Before: My daughter, Elizabeth, was born in December 2019, so she was fresh into the world at the start of the pandemic. My mom, Nancy, and I were close, but she lives in New Jersey, and I’m in Perth, Australia. When I decided to move to Australia to be with my now-husband, I know it was hard to let me go, but she always said her role as a parent was to support my happiness. That mind-set is something I have tried to bring into my own role as a mom.
Now: My mom and I haven’t physically seen each other more than twice in a year. I’ve loved watching my daughter grow into a cheeky toddler, but it breaks my heart that my mom has to watch it through a screen. We try to FaceTime most days, and I find myself understanding my mother so much better now that I have a daughter of my own. Nothing fully replaces that physical connection. Every day, Mom asks me to “kiss Elizabeth’s precious cheek” for her, and a little piece of my heart breaks because she should be able to do that herself.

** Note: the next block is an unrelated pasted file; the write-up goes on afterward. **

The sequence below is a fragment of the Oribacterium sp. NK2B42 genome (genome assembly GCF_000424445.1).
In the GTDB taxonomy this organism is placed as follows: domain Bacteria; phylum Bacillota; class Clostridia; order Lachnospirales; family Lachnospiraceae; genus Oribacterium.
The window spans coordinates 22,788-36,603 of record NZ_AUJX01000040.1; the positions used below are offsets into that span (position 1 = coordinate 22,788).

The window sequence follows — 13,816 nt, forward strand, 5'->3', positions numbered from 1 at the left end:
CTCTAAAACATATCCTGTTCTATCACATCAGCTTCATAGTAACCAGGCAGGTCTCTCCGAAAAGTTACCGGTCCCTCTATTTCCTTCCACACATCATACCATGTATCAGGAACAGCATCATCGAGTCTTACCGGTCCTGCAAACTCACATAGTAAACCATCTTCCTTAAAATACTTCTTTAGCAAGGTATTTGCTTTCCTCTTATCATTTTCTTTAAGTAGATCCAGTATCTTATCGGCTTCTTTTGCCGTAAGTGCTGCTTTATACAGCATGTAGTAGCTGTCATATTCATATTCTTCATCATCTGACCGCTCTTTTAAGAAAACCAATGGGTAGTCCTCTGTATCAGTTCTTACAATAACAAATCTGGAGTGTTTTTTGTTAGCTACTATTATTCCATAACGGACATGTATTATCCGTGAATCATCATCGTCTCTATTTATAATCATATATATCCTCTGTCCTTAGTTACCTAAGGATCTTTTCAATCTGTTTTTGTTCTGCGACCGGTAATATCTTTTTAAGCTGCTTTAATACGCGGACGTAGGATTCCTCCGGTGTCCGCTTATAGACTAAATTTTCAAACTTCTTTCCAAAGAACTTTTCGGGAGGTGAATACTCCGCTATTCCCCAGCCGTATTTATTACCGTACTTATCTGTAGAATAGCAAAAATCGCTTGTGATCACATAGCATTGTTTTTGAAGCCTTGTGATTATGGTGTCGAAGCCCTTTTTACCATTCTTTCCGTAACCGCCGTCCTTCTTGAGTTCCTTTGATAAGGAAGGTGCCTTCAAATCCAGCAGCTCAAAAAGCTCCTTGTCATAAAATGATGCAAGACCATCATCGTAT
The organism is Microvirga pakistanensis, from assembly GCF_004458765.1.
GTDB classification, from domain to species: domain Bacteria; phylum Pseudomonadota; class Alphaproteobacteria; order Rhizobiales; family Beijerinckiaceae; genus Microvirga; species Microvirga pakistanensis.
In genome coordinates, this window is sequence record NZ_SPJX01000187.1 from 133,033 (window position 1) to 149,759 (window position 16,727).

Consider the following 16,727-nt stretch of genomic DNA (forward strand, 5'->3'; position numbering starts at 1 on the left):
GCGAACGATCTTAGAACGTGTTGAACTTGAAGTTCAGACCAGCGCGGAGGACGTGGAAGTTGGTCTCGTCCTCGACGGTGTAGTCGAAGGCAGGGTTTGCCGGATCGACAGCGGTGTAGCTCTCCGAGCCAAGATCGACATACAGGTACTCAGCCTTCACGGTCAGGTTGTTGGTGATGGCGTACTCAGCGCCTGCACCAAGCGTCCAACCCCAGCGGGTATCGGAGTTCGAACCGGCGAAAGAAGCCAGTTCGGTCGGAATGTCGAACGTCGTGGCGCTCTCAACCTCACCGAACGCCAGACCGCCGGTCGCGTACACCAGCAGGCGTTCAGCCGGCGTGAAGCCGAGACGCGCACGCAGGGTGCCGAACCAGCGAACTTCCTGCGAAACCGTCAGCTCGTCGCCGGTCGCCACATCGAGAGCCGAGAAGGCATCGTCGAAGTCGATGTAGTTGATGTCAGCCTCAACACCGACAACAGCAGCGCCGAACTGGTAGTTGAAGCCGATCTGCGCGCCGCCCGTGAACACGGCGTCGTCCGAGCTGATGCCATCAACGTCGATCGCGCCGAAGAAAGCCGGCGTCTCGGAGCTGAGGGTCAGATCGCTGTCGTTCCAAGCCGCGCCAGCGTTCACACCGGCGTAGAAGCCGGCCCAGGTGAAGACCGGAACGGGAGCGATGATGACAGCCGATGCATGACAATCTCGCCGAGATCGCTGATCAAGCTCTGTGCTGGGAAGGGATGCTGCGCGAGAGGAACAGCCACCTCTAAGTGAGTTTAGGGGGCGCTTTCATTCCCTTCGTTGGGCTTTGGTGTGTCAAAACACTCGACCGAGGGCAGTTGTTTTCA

Before: My mom, Babs, has Alzheimer’s and moved to a full-time memory care facility in 2019. Though tragic, the transition allowed me to be involved physically and emotionally in her life.
Now: It’s been a tale of grief. I’m losing the race against time to be in my mom‘s life. Older populations have lost the ability to connect during the pandemic. Electronic communications have felt strange and distant. Emotionally supporting my father throughout this has been an honor, but also challenging. Recently, he got to see and touch her for the first time in over a year and a half. They have been together for 68 years.
Before: My relationship with my daughter, Rayne, has always been complicated and intense. We are only 16 years apart and have always been very close, but not always in the healthiest way. My daughter has struggled her whole life with severe mental health issues and has recently experienced chronic physical illnesses that have left her unable to work. She is a true warrior for surviving all the daily emotional and physical pain that endures. I financially support her, which is the easy part. But I have always struggled with finding the right way to be emotionally supportive while helping her maintain independence and autonomy.
After: Since the pandemic, our relationship has actually improved. Even though we live across the country from each other, and even though we had to go more than a year without seeing each other in person, we spent so much time together over FaceTime having deep conversations about relationships, love, sex positivity, social justice, racism, sexism, politics, family, trauma, etc. Although the pandemic has been very isolating for both of us, I will forever remember the silver lining of having our relationship grow and improve in such an amazing way.